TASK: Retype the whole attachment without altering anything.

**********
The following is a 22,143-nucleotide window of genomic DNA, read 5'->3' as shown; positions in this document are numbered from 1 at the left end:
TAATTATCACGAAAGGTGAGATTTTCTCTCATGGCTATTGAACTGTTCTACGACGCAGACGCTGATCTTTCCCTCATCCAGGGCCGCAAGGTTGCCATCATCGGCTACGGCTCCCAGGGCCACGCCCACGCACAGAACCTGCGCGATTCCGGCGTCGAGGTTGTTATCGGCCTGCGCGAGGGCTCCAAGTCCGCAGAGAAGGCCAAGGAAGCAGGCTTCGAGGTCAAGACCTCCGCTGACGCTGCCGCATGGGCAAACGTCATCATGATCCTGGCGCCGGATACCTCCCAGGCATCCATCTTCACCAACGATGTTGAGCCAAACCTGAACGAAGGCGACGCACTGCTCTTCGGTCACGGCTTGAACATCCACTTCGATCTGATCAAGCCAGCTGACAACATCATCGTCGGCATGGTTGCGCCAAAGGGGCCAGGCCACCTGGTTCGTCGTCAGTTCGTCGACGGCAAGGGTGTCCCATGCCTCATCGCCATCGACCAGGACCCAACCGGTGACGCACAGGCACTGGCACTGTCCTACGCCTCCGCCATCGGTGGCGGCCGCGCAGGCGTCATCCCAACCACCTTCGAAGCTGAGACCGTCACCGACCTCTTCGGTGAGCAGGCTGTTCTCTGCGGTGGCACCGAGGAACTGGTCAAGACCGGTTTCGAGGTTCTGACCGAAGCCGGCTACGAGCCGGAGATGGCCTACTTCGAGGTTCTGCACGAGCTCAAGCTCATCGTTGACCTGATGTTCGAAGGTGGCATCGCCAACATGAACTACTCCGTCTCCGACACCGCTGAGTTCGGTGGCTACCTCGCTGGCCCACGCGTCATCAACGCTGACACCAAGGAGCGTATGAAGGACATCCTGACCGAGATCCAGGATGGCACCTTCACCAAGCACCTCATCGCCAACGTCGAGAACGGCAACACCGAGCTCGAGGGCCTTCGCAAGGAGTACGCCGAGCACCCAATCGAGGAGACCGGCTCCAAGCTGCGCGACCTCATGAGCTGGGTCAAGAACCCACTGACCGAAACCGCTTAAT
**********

The following is a 22,143-nucleotide window of genomic DNA, read 5'->3' as shown; positions in this document are numbered from 1 at the left end:
TAATTATCACGAAAGGTGAGATTTTCTCTCATGGCTATTGAACTGTTCTACGACGCAGACGCTGATCTTTCCCTCATCCAGGGCCGCAAGGTTGCCATCATCGGCTACGGCTCCCAGGGCCACGCCCACGCACAGAACCTGCGCGATTCCGGCGTCGAGGTTGTTATCGGCCTGCGCGAGGGCTCCAAGTCCGCAGAGAAGGCCAAGGAAGCAGGCTTCGAGGTCAAGACCTCCGCTGACGCTGCCGCATGGGCAAACGTCATCATGATCCTGGCGCCGGATACCTCCCAGGCATCCATCTTCACCAACGATGTTGAGCCAAACCTGAACGAAGGCGACGCACTGCTCTTCGGTCACGGCTTGAACATCCACTTCGATCTGATCAAGCCAGCTGACAACATCATCGTCGGCATGGTTGCGCCAAAGGGGCCAGGCCACCTGGTTCGTCGTCAGTTCGTCGACGGCAAGGGTGTCCCATGCCTCATCGCCATCGACCAGGACCCAACCGGTGACGCACAGGCACTGGCACTGTCCTACGCCTCCGCCATCGGTGGCGGCCGCGCAGGCGTCATCCCAACCACCTTCGAAGCTGAGACCGTCACCGACCTCTTCGGTGAGCAGGCTGTTCTCTGCGGTGGCACCGAGGAACTGGTCAAGACCGGTTTCGAGGTTCTGACCGAAGCCGGCTACGAGCCGGAGATGGCCTACTTCGAGGTTCTGCACGAGCTCAAGCTCATCGTTGACCTGATGTTCGAAGGTGGCATCGCCAACATGAACTACTCCGTCTCCGACACCGCTGAGTTCGGTGGCTACCTCGCTGGCCCACGCGTCATCAACGCTGACACCAAGGAGCGTATGAAGGACATCCTGACCGAGATCCAGGATGGCACCTTCACCAAGCACCTCATCGCCAACGTCGAGAACGGCAACACCGAGCTCGAGGGCCTTCGCAAGGAGTACGCCGAGCACCCAATCGAGGAGACCGGCTCCAAGCTGCGCGACCTCATGAGCTGGGTCAAGAACCCACTGACCGAAACCGCTTAAT